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Arecibo to be de-commissioned

Thought 2020 couldn’t get much worse?

NSF begins planning for decommissioning of Arecibo Observatory’s 305-meter telescope due to safety concerns

I’m sure most of you will already have come across the sad news about the cable failures at Arecibo from various sources:

This is a sad end for an iconic instrument, with ties to amateur radio through operators there and even use with EME.

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Can some of its work be done by Qianan or interferometers? What will track asteroids, now? At least we can see it intact, again, in Golden Eye with James Bond… Shaken and also stirred.

Elliott, K6EL

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Well, there are “square-kilometre” arrays being built in Western Australia and South Africa - whether they are intended for the purpose of tracking asteroids and the like, I don’t know, but these, when finished, will be some of the most powerful radio telescopes on earth.

73 Ed.

To some extent. Otherwise one might ask how it was they had such a hard time finding funding over recent years.

FAST is in many ways a much more sophisticated instrument. It has not just greater collecting area but also a fancy system to reshape the dish. At both sites lots of work has been done on receivers, developing multi-beam or phased-array systems. But, what FAST doesn’t have is transmit capability. That leaves more work for Goldstone but of course that does not have the range of Arecibo.

Interferometers are great, but they don’t have the sensitivity on the angular scales that a single dish has. A big instrument like Arecibo (or other big, but not that big, dishes like the Lovell Telescope, Effelsberg or Green Bank Telescope) has lots of sensitivity on broad angular scales – angular frequencies down to dc – meaning they can make absolute power measurements, which interferometers can’t. Sometimes that’s what you need.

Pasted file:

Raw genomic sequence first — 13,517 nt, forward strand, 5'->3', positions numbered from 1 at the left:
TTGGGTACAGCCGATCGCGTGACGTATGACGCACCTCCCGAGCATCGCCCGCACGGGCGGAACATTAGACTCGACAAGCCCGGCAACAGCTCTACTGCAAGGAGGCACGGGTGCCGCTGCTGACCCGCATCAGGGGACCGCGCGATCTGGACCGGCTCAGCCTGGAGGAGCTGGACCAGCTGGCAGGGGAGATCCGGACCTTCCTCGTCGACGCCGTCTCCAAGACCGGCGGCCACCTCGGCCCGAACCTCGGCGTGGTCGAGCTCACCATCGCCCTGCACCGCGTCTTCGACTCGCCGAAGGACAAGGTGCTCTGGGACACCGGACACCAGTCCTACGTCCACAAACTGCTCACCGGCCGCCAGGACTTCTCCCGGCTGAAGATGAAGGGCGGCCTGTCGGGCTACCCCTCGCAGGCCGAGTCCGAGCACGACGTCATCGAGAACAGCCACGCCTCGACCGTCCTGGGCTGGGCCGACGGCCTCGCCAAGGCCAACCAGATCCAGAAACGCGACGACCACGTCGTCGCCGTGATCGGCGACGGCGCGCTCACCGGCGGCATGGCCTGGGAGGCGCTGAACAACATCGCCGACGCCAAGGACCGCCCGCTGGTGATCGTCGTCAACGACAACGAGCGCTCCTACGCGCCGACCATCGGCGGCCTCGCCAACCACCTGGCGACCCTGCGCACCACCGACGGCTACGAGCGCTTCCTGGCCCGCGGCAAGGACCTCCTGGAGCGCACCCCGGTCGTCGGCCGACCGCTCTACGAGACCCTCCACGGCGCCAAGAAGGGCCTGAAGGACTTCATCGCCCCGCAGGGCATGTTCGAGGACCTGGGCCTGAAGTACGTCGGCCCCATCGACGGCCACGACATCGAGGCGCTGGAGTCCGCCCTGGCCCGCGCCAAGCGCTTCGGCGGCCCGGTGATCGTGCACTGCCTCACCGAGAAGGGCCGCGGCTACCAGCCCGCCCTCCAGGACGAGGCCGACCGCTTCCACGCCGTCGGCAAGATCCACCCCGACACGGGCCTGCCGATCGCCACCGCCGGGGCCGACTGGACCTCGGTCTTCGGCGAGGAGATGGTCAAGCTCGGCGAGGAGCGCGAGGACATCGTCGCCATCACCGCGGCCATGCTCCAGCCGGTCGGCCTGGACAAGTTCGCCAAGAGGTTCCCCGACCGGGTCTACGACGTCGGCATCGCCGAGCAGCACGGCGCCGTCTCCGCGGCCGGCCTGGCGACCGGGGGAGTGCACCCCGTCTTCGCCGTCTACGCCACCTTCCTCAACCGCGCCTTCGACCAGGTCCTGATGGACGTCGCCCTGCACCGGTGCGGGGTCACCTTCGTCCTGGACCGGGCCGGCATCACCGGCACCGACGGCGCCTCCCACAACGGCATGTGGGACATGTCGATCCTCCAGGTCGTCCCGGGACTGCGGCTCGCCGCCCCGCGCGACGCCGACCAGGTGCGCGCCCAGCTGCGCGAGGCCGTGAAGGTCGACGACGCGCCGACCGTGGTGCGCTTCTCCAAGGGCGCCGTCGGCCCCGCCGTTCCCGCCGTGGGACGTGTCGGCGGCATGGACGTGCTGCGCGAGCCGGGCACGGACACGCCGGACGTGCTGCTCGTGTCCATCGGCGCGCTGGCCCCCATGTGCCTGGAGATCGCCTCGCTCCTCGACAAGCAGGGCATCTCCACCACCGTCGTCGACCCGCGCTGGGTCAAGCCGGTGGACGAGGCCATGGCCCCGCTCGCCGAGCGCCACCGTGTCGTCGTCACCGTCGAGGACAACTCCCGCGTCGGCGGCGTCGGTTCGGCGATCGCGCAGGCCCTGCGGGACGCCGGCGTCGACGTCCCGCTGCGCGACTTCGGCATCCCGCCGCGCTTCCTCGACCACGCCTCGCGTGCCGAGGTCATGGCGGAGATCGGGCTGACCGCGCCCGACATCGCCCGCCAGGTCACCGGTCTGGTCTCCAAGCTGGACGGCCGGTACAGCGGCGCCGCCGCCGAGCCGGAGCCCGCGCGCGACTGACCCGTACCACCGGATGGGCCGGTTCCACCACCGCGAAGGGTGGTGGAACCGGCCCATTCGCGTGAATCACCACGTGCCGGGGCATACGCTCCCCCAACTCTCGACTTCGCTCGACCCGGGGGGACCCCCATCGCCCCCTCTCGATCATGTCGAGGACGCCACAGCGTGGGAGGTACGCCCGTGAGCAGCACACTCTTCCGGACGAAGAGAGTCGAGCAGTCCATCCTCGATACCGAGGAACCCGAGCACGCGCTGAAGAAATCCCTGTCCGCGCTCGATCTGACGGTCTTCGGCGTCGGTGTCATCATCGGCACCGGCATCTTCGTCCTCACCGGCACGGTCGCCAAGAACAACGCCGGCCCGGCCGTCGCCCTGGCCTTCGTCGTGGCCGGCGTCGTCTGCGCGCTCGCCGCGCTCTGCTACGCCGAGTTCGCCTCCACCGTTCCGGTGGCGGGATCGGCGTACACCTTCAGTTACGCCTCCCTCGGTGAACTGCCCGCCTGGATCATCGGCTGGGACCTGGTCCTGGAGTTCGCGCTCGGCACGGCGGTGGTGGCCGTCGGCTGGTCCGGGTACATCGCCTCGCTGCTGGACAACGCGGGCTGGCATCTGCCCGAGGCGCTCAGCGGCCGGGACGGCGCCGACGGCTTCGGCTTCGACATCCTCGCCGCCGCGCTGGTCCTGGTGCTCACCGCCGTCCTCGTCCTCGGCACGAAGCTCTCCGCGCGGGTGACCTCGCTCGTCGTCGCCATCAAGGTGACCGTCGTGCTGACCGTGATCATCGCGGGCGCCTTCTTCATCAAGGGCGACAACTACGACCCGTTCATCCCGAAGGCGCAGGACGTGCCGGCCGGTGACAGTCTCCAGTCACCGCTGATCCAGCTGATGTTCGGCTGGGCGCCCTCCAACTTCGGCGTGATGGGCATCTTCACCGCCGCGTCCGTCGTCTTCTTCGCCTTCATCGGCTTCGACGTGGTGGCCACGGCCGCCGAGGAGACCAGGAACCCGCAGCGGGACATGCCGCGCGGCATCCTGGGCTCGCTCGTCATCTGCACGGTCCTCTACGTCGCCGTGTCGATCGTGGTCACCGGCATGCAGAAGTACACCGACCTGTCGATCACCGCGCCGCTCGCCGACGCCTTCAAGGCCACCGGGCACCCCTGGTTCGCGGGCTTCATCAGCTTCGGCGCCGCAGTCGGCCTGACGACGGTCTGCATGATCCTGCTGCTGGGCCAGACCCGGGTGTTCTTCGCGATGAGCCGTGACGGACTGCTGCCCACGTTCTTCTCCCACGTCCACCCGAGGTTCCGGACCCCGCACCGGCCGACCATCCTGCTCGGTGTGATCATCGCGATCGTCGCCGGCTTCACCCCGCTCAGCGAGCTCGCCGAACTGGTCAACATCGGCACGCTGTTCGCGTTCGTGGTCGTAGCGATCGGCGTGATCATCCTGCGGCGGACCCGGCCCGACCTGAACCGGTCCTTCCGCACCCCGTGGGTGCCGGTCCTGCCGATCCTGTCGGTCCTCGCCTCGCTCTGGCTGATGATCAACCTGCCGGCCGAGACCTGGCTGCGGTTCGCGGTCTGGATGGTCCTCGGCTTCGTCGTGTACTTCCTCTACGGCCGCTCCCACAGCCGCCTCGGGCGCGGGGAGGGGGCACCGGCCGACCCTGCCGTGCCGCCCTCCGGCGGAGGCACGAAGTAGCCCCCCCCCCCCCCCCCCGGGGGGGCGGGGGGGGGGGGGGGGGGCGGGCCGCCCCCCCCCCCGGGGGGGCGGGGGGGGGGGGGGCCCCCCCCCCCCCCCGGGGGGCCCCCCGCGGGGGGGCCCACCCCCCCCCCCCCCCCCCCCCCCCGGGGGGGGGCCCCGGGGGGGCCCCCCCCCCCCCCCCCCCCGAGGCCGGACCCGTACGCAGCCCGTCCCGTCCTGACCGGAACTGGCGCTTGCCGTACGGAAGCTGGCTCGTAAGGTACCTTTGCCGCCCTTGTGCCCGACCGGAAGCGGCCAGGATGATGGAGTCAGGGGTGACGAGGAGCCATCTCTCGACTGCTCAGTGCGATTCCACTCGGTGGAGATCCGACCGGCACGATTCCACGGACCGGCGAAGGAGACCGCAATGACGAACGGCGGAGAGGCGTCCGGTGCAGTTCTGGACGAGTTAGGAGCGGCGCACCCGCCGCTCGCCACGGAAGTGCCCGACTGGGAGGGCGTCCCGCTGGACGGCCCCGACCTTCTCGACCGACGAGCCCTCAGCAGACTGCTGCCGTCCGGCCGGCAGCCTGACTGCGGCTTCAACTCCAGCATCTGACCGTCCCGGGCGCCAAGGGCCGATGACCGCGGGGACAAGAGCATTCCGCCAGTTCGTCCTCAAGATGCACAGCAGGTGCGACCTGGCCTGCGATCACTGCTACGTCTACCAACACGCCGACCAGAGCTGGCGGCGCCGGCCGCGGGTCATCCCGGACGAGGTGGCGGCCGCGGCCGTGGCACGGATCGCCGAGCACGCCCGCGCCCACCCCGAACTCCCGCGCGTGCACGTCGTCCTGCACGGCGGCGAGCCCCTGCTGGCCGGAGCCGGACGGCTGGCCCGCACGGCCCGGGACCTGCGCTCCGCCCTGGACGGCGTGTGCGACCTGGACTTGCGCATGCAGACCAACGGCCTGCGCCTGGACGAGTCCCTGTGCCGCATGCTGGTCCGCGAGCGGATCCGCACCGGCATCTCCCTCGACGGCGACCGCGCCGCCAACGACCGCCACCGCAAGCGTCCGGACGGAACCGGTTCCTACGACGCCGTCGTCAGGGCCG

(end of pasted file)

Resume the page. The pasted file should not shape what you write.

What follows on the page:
SKA will be hugely important (and SKA pathfinder instruments already are) but it certainly won’t do TX.

You may be interested in the following article: " Starlink already threatens optical astronomy. Now, radio astronomers are worried", By Daniel CleryOct. 9, 2020 , 2:25 PM
Link: “The American Association for the Advancement of Science (AAAS)”
I can not attest as to the total veracity of the article, but it definitely gets one thinking.

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Yes John, it is indeed of concern, as is OneWeb.

I was saddened by this news Simon.
I really don’t believe that there isn’t a solution other than blowing the structure up. Surely there is a method to safely repair the damage. I guess ultimately it all boils down to cost and balancing that cost against the perceived benefits that the dish brings.

One of my most memorable ham experiences was listening to KP4AO on 70cm CW from my back garden with my FT817 and SOTAbeams SB270 6 element UHF beam pointed at the moon! Joe Taylor (yes, that Joe Taylor!) and his colleagues were using the Arecibo dish to do EME. I believe the power from the rig was 50w.

Receiving signals from Puerto Rico on UHF via the moon - just magical!

73, Colin

Post script edit- I told a fib - the Arecibo TX power was 35w!

https://physics.princeton.edu/pulsar/k1jt/Moonbounce_at_Arecibo.pdf

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“with ties to amateur radio through operators there and even use with EME.”

Arecibo was unique in the world for its planetary radar capability. UHF signals were bounced off all the planets out to, and including, Saturn. I was involved with a team of researchers at Cornell U. studying the Jovian magnetosphere way back when. They were among the first to make use of this capability of Arecibo to do pioneering research.

73 Barry N1EU

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Still time to fly a radio carrying drone into the focus and do some last EME. The link budget should stack up.

The feed will be hanging into one focal point, but there should still be plenty of sky around that point - after all we manage to get by with the optic disc blind spot.

I think one of the researchers using Arecibo was K1JT, Joe Taylor. To some extent those digital modes may owe their existence to this dish. What a loss… not only to amateur radio’s occasional uses, but to science in general.